VMware Launches Cloud Foundry Open PAAS Solution

 
 
By Darryl K. Taft  |  Posted 2011-04-12 Email Print this article Print
 
 
 
 
 
 
 

VMware leverages its SpringSource acquisition to deliver Cloud Foundry, an open platform-as-a-service offering that spans the popular development paradigms, frameworks and languages, including Java, Ruby and more.

Capitalizing on its 2009 acquisition of SpringSource, VMware has announced what it calls the industry's first open platform as a service, known as Cloud Foundry.

Tod Nielsen, co-president of Cloud Application Platform at VMware, told eWEEK that Cloud Foundry represents a new generation of application platform, architected specifically for cloud computing environments and delivered as a service from enterprise data centers and public cloud service providers. Cloud Foundry streamlines the development, delivery and operations of modern of applications, significantly enhancing the ability of developers to deploy, run and scale their applications in cloud environments while embracing the widest range of public and private clouds, high productivity developer languages and frameworks and application services.

"Cloud Foundry is VMware's entry into PAAS," Nielsen said. "It's a delivery along our open development strategy and it offers you a choice of clouds, frameworks and application services."

As part of the April 12 announcement, VMware is introducing a new VMware-operated developer cloud service, a new open source PAAS project and a new "Micro-Cloud" solution.  VMware made the Cloud Foundry introduction on April 12 in Palo Alto, Calif., at a live developer event led by VMware CEO Paul Maritz, as well as: Rod Johnson, senior vice president of the SpringSource division of VMware; Mark Lucovsky, a CTO at VMware; and Derek Collison, CTO and chief architect of the Cloud Services Division at VMware; along with developer community leaders Dion Almaer and Ben Galbraith, co-founders of Ajaxian; Ryan Dahl, creator of Node.JS;  Ian McFarland, vice president of technology at Pivotal Labs; Roger Bodamer, 10Gen's steward of MongoDB; and Michael Crandell, CEO and co-founder of RightScale.

"The shift to cloud computing is driving large-scale, lasting change to the way modern applications are built, deployed, operated and managed," Nielsen said in a statement.  "Sustained innovation in developer frameworks and application services, the growing market of hybrid cloud environments and greater demands to drive mobile, social and SAAS elements into mainstream applications are all challenging enterprises and ISVs to continue to deliver greater value, efficiently and at cloud scale. The introduction of Cloud Foundry is a seminal moment for the market, intelligently bringing together this dynamic environment via an open platform built and oriented specifically for the demands of cloud computing."

PAAS offerings have emerged as the modern solution to the changing nature of applications, increasing developer efficiency, while intelligently linking development frameworks and application services in an automated deployment environment, VMware said. PAAS solutions promise to let developers focus exclusively on writing applications, rather than configuring and patching systems, maintaining middleware and physical machines and worrying about network topologies.

Today's early PAAS offerings, however, restrict developers to a specific development framework, unique set of limited application services or an individual, vendor-operated cloud service, VMware said. These unique, incompatible platforms inhibit application portability, locking developers into a particular offering and restricting movement of applications across cloud providers or even into an enterprise's own data center.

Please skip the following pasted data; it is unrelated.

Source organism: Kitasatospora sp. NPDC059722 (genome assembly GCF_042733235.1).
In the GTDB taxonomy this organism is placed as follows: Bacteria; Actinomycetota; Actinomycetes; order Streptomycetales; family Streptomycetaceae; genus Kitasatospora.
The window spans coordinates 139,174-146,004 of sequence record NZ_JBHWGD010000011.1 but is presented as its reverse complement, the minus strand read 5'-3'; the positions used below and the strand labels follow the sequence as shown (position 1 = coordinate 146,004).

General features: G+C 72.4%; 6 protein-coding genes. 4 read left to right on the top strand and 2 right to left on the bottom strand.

Cloud Foundry extends VMware's commitment to Open PAAS, delivering choice of the broadest set of development frameworks and languages, heterogeneous application services and cloud deployment environments, said Steve Herrod, VMware's chief technology officer. Cloud Foundry also delivers the highest degree of portability, minimizing lock-in by enabling developers to migrate applications between environments, across cloud providers and their own data centers without disruption or modification to the application.

Rod Johnson said Cloud Foundry delivers unique intelligence and automation required to bring together heterogeneous application services and applications built in multiple frameworks for seamless deployment across diverse cloud infrastructures.

Initially, Cloud Foundry supports the most popular, high productivity programming frameworks, including Spring for Java, Ruby on Rails, Sinatra for Ruby and Node.js. And the project's open architecture will enable additional programming frameworks to be rapidly supported in the future. For critical application services, Cloud Foundry supports MongoDB, MySQL and Redis databases as well as VMware vFabric services spanning cloud messaging, elastic data management, load balancing and performance management.

Johnson points out that an obvious strength of Cloud Foundry will be its Java support via Spring, but it is not just for Java. In a blog post, Johnson said: "To date, there hasn't been a strong, open PAAS destination for Java. The millions of Java developers have largely been left to fend for themselves in the cloud, with weaker options than have been available, to, say, Ruby developers. We're changing that."



 
 
 
 
Darryl K. Taft covers the development tools and developer-related issues beat from his office in Baltimore. He has more than 10 years of experience in the business and is always looking for the next scoop. Taft is a member of the Association for Computing Machinery (ACM) and was named 'one of the most active middleware reporters in the world' by The Middleware Co. He also has his own card in the 'Who's Who in Enterprise Java' deck.
 
 
 
 
 
 
 

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